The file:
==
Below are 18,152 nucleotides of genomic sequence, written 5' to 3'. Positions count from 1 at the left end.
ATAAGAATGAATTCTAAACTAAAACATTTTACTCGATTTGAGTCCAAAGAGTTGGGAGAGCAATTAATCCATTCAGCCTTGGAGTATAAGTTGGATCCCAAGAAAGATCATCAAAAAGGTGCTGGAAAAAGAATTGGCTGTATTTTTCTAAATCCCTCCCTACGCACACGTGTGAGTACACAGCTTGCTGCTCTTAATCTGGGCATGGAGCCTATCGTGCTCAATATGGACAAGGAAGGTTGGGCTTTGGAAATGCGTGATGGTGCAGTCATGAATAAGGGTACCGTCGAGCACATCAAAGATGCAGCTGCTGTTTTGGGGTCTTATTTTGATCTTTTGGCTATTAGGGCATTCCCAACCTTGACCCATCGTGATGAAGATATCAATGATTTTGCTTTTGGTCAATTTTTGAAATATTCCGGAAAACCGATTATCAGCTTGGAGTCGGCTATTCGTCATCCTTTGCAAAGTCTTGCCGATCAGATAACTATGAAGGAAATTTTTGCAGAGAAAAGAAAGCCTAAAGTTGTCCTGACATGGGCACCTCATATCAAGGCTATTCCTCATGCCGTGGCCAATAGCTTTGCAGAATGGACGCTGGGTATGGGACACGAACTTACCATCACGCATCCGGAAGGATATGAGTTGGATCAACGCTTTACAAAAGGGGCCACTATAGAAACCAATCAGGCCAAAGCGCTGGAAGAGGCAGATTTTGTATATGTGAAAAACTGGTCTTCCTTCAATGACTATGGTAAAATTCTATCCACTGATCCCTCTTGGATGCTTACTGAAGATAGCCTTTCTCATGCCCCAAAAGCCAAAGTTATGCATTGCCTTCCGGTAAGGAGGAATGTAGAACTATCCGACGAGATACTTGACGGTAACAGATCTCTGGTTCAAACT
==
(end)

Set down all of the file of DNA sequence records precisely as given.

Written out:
Below are 18,152 nucleotides of genomic sequence, written 5' to 3'. Positions count from 1 at the left end.
ATAAGAATGAATTCTAAACTAAAACATTTTACTCGATTTGAGTCCAAAGAGTTGGGAGAGCAATTAATCCATTCAGCCTTGGAGTATAAGTTGGATCCCAAGAAAGATCATCAAAAAGGTGCTGGAAAAAGAATTGGCTGTATTTTTCTAAATCCCTCCCTACGCACACGTGTGAGTACACAGCTTGCTGCTCTTAATCTGGGCATGGAGCCTATCGTGCTCAATATGGACAAGGAAGGTTGGGCTTTGGAAATGCGTGATGGTGCAGTCATGAATAAGGGTACCGTCGAGCACATCAAAGATGCAGCTGCTGTTTTGGGGTCTTATTTTGATCTTTTGGCTATTAGGGCATTCCCAACCTTGACCCATCGTGATGAAGATATCAATGATTTTGCTTTTGGTCAATTTTTGAAATATTCCGGAAAACCGATTATCAGCTTGGAGTCGGCTATTCGTCATCCTTTGCAAAGTCTTGCCGATCAGATAACTATGAAGGAAATTTTTGCAGAGAAAAGAAAGCCTAAAGTTGTCCTGACATGGGCACCTCATATCAAGGCTATTCCTCATGCCGTGGCCAATAGCTTTGCAGAATGGACGCTGGGTATGGGACACGAACTTACCATCACGCATCCGGAAGGATATGAGTTGGATCAACGCTTTACAAAAGGGGCCACTATAGAAACCAATCAGGCCAAAGCGCTGGAAGAGGCAGATTTTGTATATGTGAAAAACTGGTCTTCCTTCAATGACTATGGTAAAATTCTATCCACTGATCCCTCTTGGATGCTTACTGAAGATAGCCTTTCTCATGCCCCAAAAGCCAAAGTTATGCATTGCCTTCCGGTAAGGAGGAATGTAGAACTATCCGACGAGATACTTGACGGTAACAGATCTCTGGTTCAAACT